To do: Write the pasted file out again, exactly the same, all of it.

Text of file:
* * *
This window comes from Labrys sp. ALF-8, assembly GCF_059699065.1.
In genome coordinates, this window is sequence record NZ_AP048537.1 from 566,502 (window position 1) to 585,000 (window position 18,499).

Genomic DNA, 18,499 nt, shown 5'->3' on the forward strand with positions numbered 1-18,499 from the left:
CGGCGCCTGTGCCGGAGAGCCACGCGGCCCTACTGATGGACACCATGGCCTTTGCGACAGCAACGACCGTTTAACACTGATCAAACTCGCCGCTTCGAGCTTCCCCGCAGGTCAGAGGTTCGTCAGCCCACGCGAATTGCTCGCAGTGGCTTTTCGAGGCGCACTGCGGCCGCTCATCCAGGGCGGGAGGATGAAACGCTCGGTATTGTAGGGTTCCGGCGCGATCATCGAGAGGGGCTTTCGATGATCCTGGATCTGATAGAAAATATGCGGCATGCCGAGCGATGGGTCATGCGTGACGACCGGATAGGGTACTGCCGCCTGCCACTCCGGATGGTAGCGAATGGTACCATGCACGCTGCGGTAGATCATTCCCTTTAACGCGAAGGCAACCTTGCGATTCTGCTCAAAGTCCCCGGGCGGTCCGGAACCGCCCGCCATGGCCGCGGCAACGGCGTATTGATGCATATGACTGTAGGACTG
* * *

This window comes from Labrys sp. ALF-8, assembly GCF_059699065.1.
In genome coordinates, this window is sequence record NZ_AP048537.1 from 566,502 (window position 1) to 585,000 (window position 18,499).

Genomic DNA, 18,499 nt, shown 5'->3' on the forward strand with positions numbered 1-18,499 from the left:
CGGCGCCTGTGCCGGAGAGCCACGCGGCCCTACTGATGGACACCATGGCCTTTGCGACAGCAACGACCGTTTAACACTGATCAAACTCGCCGCTTCGAGCTTCCCCGCAGGTCAGAGGTTCGTCAGCCCACGCGAATTGCTCGCAGTGGCTTTTCGAGGCGCACTGCGGCCGCTCATCCAGGGCGGGAGGATGAAACGCTCGGTATTGTAGGGTTCCGGCGCGATCATCGAGAGGGGCTTTCGATGATCCTGGATCTGATAGAAAATATGCGGCATGCCGAGCGATGGGTCATGCGTGACGACCGGATAGGGTACTGCCGCCTGCCACTCCGGATGGTAGCGAATGGTACCATGCACGCTGCGGTAGATCATTCCCTTTAACGCGAAGGCAACCTTGCGATTCTGCTCAAAGTCCCCGGGCGGTCCGGAACCGCCCGCCATGGCCGCGGCAACGGCGTATTGATGCATATGACTGTAGGACTG